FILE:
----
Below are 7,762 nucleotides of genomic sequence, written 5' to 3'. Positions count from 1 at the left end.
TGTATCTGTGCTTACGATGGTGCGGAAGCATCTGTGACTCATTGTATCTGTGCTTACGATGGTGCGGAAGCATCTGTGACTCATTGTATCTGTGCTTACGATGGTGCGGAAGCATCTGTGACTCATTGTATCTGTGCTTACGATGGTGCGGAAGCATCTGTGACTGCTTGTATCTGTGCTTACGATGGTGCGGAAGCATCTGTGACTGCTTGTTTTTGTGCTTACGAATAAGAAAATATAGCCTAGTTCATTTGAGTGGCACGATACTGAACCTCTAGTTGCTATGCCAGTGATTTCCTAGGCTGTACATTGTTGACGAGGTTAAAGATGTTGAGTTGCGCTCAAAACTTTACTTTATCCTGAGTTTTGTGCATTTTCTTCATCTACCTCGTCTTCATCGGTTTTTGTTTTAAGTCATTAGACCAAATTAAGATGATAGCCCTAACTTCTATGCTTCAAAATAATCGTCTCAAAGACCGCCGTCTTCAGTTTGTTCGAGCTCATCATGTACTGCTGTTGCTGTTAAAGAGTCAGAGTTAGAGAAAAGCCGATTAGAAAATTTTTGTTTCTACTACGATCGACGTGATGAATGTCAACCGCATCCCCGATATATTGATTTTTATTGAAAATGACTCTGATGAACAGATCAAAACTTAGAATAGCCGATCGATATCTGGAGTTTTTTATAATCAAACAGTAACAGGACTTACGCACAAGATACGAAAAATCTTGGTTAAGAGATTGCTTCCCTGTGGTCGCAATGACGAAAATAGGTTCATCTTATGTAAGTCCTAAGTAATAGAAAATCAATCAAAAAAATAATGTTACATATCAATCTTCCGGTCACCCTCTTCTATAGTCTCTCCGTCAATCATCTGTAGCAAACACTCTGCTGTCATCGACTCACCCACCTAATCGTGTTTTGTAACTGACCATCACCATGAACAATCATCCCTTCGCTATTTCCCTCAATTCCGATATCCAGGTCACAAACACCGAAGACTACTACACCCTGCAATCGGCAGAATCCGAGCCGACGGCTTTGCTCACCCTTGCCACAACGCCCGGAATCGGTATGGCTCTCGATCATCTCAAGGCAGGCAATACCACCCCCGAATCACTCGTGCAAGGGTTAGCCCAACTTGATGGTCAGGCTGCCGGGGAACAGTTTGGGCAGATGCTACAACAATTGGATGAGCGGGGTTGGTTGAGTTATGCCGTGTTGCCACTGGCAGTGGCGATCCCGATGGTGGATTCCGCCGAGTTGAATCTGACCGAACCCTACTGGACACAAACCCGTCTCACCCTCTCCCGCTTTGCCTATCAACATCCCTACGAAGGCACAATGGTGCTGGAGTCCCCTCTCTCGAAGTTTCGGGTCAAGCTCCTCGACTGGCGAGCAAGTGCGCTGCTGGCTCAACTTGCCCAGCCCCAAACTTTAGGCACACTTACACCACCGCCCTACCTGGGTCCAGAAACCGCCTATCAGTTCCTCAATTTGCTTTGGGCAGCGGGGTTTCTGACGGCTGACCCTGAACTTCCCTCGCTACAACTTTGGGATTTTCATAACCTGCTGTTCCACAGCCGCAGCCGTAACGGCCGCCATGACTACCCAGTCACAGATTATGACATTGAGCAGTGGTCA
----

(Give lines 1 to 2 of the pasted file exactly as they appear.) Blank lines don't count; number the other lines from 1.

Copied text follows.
Below are 7,762 nucleotides of genomic sequence, written 5' to 3'. Positions count from 1 at the left end.
TGTATCTGTGCTTACGATGGTGCGGAAGCATCTGTGACTCATTGTATCTGTGCTTACGATGGTGCGGAAGCATCTGTGACTCATTGTATCTGTGCTTACGATGGTGCGGAAGCATCTGTGACTCATTGTATCTGTGCTTACGATGGTGCGGAAGCATCTGTGACTGCTTGTATCTGTGCTTACGATGGTGCGGAAGCATCTGTGACTGCTTGTTTTTGTGCTTACGAATAAGAAAATATAGCCTAGTTCATTTGAGTGGCACGATACTGAACCTCTAGTTGCTATGCCAGTGATTTCCTAGGCTGTACATTGTTGACGAGGTTAAAGATGTTGAGTTGCGCTCAAAACTTTACTTTATCCTGAGTTTTGTGCATTTTCTTCATCTACCTCGTCTTCATCGGTTTTTGTTTTAAGTCATTAGACCAAATTAAGATGATAGCCCTAACTTCTATGCTTCAAAATAATCGTCTCAAAGACCGCCGTCTTCAGTTTGTTCGAGCTCATCATGTACTGCTGTTGCTGTTAAAGAGTCAGAGTTAGAGAAAAGCCGATTAGAAAATTTTTGTTTCTACTACGATCGACGTGATGAATGTCAACCGCATCCCCGATATATTGATTTTTATTGAAAATGACTCTGATGAACAGATCAAAACTTAGAATAGCCGATCGATATCTGGAGTTTTTTATAATCAAACAGTAACAGGACTTACGCACAAGATACGAAAAATCTTGGTTAAGAGATTGCTTCCCTGTGGTCGCAATGACGAAAATAGGTTCATCTTATGTAAGTCCTAAGTAATAGAAAATCAATCAAAAAAATAATGTTACATATCAATCTTCCGGTCACCCTCTTCTATAGTCTCTCCGTCAATCATCTGTAGCAAACACTCTGCTGTCATCGACTCACCCACCTAATCGTGTTTTGTAACTGACCATCACCATGAACAATCATCCCTTCGCTATTTCCCTCAATTCCGATATCCAGGTCACAAACACCGAAGACTACTACACCCTGCAATCGGCAGAATCCGAGCCGACGGCTTTGCTCACCCTTGCCACAACGCCCGGAATCGGTATGGCTCTCGATCATCTCAAGGCAGGCAATACCACCCCCGAATCACTCGTGCAAGGGTTAGCCCAACTTGATGGTCAGGCTGCCGGGGAACAGTTTGGGCAGATGCTACAACAATTGGATGAGCGGGGTTGGTTGAGTTATGCCGTGTTGCCACTGGCAGTGGCGATCCCGATGGTGGATTCCGCCGAGTTGAATCTGACCGAACCCTACTGGACACAAACCCGTCTCACCCTCTCCCGCTTTGCCTATCAACATCCCTACGAAGGCACAATGGTGCTGGAGTCCCCTCTCTCGAAGTTTCGGGTCAAGCTCCTCGACTGGCGAGCAAGTGCGCTGCTGGCTCAACTTGCCCAGCCCCAAACTTTAGGCACACTTACACCACCGCCCTACCTGGGTCCAGAAACCGCCTATCAGTTCCTCAATTTGCTTTGGGCAGCGGGGTTTCTGACGGCTGACCCTGAACTTCCCTCGCTACAACTTTGGGATTTTCATAACCTGCTGTTCCACAGCCGCAGCCGTAACGGCCGCCATGACTACCCAGTCACAGATTATGACATTGAGCAGTGGTCA